Fix It Or Forget It?October 5th, 2011
Lynn’s* micromanager boss had her ready to start interviewing, when she realized something: He wasn’t malicious. He had OCD.
After only being in her new position a few months, Lynn was so fed up with being overly-supervised that she had already approached me about starting her job search once again. Her director seemed unable to let her accomplish any task on her own, without reviewing it, advising her on it, or having her explain something about it to him.
Lynn had hoped it would get better once she had been there long enough to show that she understood her job and wasn’t “new” anymore, and so forth, but now that she was entering her second quarter and his treatment hadn’t subsided in the least, she wanted out.
“I honestly feel that I am less condescending to my ten year old when providing instructions,” she explained.
Then, something happened to give her a different insight into her manager. She attended a company potluck picnic and assisted with the setup, along with her manager and several others.
“We were opening several bags of rolls, to be placed on platters, when he insisted that I not touch any of them with my bare hands, but use napkins as a kind of ‘glove.’ Although my hands were clean, I can understand taking precautions when serving food to many people, and I complied.”
“This wasn’t enough, however, and he stood over me, demonstrating, and watching my placement of the rolls on my platter, while also placing rolls on another platter . . . and trying to supervise another person’s ‘food role’ at the same time. By the time he returned, 90% of the rolls were on my platter, and the rest could have easily fit, but he had to have some of the rolls be placed on his platter as well.”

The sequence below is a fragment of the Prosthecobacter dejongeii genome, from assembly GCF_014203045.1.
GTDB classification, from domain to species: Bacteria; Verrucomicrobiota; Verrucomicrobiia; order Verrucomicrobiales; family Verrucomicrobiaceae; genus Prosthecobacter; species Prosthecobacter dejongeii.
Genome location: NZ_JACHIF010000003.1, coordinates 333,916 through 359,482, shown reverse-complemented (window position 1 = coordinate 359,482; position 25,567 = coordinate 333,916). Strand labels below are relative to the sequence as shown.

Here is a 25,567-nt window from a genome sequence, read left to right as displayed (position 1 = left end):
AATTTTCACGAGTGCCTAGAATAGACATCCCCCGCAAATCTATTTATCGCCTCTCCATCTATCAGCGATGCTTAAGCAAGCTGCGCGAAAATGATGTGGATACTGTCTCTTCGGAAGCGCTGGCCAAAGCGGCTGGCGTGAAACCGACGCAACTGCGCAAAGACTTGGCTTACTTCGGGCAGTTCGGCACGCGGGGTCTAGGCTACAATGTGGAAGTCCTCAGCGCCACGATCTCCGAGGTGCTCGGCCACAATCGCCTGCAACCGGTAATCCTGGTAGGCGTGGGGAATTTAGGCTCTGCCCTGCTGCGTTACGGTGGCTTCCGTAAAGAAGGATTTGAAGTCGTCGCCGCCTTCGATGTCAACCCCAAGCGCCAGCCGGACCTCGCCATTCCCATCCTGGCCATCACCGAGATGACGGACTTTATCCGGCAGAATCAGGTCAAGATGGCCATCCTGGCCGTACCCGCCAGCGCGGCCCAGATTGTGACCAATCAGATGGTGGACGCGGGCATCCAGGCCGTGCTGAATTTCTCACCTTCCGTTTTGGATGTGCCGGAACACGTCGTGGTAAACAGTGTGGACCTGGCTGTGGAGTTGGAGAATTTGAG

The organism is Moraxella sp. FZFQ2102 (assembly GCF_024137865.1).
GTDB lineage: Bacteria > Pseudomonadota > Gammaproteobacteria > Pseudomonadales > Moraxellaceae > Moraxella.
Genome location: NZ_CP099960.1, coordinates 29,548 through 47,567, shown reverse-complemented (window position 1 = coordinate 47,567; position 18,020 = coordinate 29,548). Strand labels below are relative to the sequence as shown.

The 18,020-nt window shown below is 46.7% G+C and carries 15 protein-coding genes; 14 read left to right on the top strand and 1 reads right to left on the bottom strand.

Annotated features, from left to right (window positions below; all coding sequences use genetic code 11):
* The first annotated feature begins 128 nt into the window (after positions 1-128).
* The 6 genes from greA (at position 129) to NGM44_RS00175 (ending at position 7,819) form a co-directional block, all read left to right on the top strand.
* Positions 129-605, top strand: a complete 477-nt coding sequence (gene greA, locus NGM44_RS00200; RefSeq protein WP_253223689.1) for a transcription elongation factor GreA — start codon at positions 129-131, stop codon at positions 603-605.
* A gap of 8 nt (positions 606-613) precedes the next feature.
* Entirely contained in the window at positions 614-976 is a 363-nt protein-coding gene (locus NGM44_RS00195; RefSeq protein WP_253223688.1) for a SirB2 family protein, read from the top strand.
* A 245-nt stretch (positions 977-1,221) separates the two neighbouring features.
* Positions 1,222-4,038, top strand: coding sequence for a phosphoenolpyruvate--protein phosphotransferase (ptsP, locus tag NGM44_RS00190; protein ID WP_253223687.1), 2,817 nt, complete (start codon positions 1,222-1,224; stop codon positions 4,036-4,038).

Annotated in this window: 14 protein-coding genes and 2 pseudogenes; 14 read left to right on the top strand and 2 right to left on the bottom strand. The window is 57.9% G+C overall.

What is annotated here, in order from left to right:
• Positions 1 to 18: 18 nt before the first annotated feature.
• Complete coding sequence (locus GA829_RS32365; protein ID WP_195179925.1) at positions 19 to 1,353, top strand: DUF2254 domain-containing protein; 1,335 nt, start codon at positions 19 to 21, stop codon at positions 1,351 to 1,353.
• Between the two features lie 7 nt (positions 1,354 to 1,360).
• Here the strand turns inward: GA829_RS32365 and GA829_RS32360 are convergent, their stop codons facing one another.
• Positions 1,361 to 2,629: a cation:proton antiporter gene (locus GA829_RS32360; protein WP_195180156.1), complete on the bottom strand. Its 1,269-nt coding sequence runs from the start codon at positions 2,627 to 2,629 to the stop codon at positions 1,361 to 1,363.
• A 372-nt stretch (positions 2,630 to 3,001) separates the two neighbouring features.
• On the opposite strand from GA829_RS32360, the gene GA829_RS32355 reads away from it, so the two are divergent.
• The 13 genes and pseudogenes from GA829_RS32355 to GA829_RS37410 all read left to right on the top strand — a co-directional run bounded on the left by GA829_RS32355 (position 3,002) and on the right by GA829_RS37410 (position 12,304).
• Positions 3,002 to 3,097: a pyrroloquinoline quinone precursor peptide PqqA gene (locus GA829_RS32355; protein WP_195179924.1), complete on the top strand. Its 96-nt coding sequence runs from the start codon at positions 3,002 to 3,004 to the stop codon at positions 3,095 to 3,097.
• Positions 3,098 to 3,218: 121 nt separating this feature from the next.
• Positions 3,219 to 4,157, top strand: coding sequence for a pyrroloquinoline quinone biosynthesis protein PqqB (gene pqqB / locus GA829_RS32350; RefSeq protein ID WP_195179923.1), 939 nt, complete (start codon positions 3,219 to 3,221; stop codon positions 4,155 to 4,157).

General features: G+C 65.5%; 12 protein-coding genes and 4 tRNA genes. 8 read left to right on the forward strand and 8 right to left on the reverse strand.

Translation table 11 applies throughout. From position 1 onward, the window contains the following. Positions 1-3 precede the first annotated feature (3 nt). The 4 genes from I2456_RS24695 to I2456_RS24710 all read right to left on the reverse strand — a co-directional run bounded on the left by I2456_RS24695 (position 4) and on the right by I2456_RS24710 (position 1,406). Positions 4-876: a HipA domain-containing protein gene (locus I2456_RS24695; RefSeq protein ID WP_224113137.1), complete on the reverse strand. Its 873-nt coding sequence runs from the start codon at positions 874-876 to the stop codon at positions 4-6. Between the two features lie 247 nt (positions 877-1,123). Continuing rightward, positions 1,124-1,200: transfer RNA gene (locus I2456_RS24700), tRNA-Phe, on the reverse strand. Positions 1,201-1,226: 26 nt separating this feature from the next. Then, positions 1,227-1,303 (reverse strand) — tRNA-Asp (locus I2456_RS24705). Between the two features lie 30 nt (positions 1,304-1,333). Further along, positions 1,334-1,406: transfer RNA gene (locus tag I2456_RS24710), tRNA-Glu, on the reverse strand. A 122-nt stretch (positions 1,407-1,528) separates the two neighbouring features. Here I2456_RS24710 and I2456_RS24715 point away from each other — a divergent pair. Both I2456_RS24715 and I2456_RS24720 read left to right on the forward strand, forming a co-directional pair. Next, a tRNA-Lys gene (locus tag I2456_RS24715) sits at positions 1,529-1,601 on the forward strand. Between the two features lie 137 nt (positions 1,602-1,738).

“This type of OCD behavior went on with several other types of food, as well as the placement of the napkins, silverware, and so on. It became very apparent that the task at hand was irrelevant, or the worker. Some of the staff volunteers weren’t even in his department, but this didn’t stop him from telling each of them the right way to do their assigned task!”
Once Lynn saw her manager in this perspective, she changed her mind about leaving, and we worked on a strategy for her to stay instead. Clearly, he makes a second full time job out of solving things, so we made sure that Lynn always had more than too much for her manager to solve.
In the past, Lynn had provided her managers with a summary of her work, and was a cut-to-the-chase type of worker; however, I pointed out that if she was working for someone who showed an interest in the arrangement of bread, napkins and silverware, then she ought to write out absolutely everything that she is not only working on, but planning to do and even contemplating – in the greatest detail possible!
Lynn was able to Fix It! by doing just this. She not only provided lengthy progress reports, but made certain to order them specifically so that less attention was paid (and less criticism, questions and nitpicking) to the items that she felt she could handle herself.